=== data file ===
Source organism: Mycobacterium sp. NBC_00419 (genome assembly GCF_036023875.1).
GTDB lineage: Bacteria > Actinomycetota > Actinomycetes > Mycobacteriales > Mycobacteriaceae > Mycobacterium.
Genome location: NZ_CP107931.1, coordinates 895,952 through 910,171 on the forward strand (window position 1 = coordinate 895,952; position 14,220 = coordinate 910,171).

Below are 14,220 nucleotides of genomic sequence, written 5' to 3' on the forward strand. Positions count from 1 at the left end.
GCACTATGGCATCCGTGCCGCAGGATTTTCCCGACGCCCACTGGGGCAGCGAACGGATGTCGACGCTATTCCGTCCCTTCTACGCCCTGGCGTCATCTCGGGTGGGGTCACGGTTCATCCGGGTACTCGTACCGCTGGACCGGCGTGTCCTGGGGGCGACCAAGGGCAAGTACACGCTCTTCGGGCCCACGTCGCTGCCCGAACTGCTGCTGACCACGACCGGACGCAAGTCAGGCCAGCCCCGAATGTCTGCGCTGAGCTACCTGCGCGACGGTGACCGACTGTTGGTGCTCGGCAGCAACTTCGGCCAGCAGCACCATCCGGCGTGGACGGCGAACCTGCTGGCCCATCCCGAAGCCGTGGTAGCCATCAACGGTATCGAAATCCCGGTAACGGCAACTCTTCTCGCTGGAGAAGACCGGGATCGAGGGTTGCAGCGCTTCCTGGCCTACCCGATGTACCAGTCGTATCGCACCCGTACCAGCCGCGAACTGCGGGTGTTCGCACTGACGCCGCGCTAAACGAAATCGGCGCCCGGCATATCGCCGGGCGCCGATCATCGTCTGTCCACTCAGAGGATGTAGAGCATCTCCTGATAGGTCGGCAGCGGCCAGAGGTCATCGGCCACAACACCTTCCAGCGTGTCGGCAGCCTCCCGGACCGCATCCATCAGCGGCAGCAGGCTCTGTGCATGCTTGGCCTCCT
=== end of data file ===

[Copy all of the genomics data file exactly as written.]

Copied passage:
Source organism: Mycobacterium sp. NBC_00419 (genome assembly GCF_036023875.1).
GTDB lineage: Bacteria > Actinomycetota > Actinomycetes > Mycobacteriales > Mycobacteriaceae > Mycobacterium.
Genome location: NZ_CP107931.1, coordinates 895,952 through 910,171 on the forward strand (window position 1 = coordinate 895,952; position 14,220 = coordinate 910,171).

Below are 14,220 nucleotides of genomic sequence, written 5' to 3' on the forward strand. Positions count from 1 at the left end.
GCACTATGGCATCCGTGCCGCAGGATTTTCCCGACGCCCACTGGGGCAGCGAACGGATGTCGACGCTATTCCGTCCCTTCTACGCCCTGGCGTCATCTCGGGTGGGGTCACGGTTCATCCGGGTACTCGTACCGCTGGACCGGCGTGTCCTGGGGGCGACCAAGGGCAAGTACACGCTCTTCGGGCCCACGTCGCTGCCCGAACTGCTGCTGACCACGACCGGACGCAAGTCAGGCCAGCCCCGAATGTCTGCGCTGAGCTACCTGCGCGACGGTGACCGACTGTTGGTGCTCGGCAGCAACTTCGGCCAGCAGCACCATCCGGCGTGGACGGCGAACCTGCTGGCCCATCCCGAAGCCGTGGTAGCCATCAACGGTATCGAAATCCCGGTAACGGCAACTCTTCTCGCTGGAGAAGACCGGGATCGAGGGTTGCAGCGCTTCCTGGCCTACCCGATGTACCAGTCGTATCGCACCCGTACCAGCCGCGAACTGCGGGTGTTCGCACTGACGCCGCGCTAAACGAAATCGGCGCCCGGCATATCGCCGGGCGCCGATCATCGTCTGTCCACTCAGAGGATGTAGAGCATCTCCTGATAGGTCGGCAGCGGCCAGAGGTCATCGGCCACAACACCTTCCAGCGTGTCGGCAGCCTCCCGGACCGCATCCATCAGCGGCAGCAGGCTCTGTGCATGCTTGGCCTCCT